A true yoga studio isn’t simply somewhere to exercise: It’s a sacred space of refuge, healing, and regeneration. But how can studio owners maintain such space in a commercial culture – and still make the rent?
In this podcast, 21st Century Yoga contributors Angela Jamison and Matthew Remski reflect on their experiences as studio owners, the challenges of creating space for yoga in a commercial culture, what alternative models to today’s studio structure might look like, and more. Part of the “21st Century Yoga Guru Expert Series” on Where is My Guru blogtalk radio, their discussion builds on Matthew’s essay, “Modern Yoga Will Not Form a Real Culture Until Every Studio Can Also Double as a Soup Kitchen and other observations from the threshold between yoga and activism,” an excerpt of which is available via Huffington Post.
You can also read an excerpt of Angela’s 21st Century Yoga essay, “How Yoga Messed With My Mind,” on Intent. (Better yet, buy the book and read these and many other incredible essays in full!) And, be sure to check out the other posts, podcasts, and interviews in elephant’s 21st Century Yoga online book club.
Angela Jamison is the owner and founder of Ashtanga Yoga: Ann Arbor, a traditional yoga school. A former sociologist, she now teaches yoga at the University of Michigan. She has practiced ashtanga yoga since 2001, daily since April 2003. She travels annually to Mysore, India, to study with her ashtanga teacher, R. Sharath Jois. She served two apprentices with senior ashtanga teachers Dominic Corigliano and Jorgen Christiansson, and is Level 2 Authorized by the K. Pattabhi Jois Ashtanga Yoga Institute. She meditates daily, and takes annual silent retreats with secular meditation teacher Shinzen Young. Her husband Rob Jansen, their cats Zelda and Lynxx, and Angela live together in Ann Arbor. ashtangaannarbor.com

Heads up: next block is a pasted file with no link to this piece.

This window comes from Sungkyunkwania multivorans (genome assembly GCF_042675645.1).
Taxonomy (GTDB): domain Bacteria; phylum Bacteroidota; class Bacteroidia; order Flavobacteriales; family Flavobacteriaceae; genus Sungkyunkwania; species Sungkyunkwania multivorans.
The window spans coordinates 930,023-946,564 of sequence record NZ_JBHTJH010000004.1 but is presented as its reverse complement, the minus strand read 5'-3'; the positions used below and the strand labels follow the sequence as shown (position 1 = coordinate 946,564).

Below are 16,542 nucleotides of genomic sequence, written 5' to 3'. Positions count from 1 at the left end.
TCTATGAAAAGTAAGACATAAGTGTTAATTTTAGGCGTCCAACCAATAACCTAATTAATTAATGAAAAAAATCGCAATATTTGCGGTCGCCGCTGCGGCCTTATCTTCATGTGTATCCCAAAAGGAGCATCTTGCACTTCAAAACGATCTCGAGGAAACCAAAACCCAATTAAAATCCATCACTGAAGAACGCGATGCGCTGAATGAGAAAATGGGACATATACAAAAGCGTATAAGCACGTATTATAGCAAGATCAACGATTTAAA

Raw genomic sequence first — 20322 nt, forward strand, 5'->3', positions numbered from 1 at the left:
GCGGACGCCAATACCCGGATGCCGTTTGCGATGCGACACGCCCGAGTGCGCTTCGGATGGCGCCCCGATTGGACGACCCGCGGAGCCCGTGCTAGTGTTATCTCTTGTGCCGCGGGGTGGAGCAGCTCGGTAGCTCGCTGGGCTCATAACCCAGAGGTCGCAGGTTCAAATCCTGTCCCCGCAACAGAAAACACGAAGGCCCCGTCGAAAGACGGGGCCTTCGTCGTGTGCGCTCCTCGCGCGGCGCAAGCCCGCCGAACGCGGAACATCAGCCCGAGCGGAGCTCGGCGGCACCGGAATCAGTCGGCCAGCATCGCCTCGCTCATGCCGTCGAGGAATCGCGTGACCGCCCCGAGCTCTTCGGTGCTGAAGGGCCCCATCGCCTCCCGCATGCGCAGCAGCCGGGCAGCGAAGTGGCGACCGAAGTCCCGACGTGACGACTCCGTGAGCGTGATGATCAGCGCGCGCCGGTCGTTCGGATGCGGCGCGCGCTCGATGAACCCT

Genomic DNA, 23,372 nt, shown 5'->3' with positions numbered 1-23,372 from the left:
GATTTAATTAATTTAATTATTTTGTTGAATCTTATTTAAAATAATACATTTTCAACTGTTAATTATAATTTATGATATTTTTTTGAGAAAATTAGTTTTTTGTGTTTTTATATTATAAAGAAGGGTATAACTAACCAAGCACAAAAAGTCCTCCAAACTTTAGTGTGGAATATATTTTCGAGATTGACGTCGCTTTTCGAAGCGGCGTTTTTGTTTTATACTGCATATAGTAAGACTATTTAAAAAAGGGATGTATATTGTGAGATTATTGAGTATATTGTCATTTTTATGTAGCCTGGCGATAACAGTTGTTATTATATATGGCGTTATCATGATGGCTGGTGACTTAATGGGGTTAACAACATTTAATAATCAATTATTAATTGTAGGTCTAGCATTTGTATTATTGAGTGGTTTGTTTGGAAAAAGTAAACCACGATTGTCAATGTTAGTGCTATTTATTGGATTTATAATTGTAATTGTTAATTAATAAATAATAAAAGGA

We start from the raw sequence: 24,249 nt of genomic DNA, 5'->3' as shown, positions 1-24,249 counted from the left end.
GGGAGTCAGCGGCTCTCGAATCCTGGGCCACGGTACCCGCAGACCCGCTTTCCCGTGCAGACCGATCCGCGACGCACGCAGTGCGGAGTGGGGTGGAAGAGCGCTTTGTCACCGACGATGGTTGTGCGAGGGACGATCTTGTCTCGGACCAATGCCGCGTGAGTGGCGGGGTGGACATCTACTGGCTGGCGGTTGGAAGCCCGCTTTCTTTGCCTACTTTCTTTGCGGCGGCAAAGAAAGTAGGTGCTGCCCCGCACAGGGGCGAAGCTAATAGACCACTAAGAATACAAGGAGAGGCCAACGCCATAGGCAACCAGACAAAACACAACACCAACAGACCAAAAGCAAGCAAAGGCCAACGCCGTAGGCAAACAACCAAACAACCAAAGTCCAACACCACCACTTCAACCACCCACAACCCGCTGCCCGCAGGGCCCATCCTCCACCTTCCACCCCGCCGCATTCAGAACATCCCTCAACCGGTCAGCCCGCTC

Matthew Remski is writer in the morning, therapist in the day, and teacher in the evening. His writing includes poetry, novels, posts and fragments, focusing on yoga, ayurveda, and evolution. As a therapist, he holds space for people as they illuminate the shadows of body and heart, informed by his knowledge and training in ayurveda, yoga, psychotherapy, and philosophy. Matthew teaches courses in ayurveda and yoga philosophy based upon his ongoing research of writing, and experience of practical therapy. He also teaches yoga asana, primarily in a therapeutic context. With Scott Petrie, he is the co-creator of the Yoga 2.0 project, and co-director of Yoga Community Canada. His highly-acclaimed new “remixed” translation of Patanjali, Threads of Yoga, is now available here. matthewremski.com
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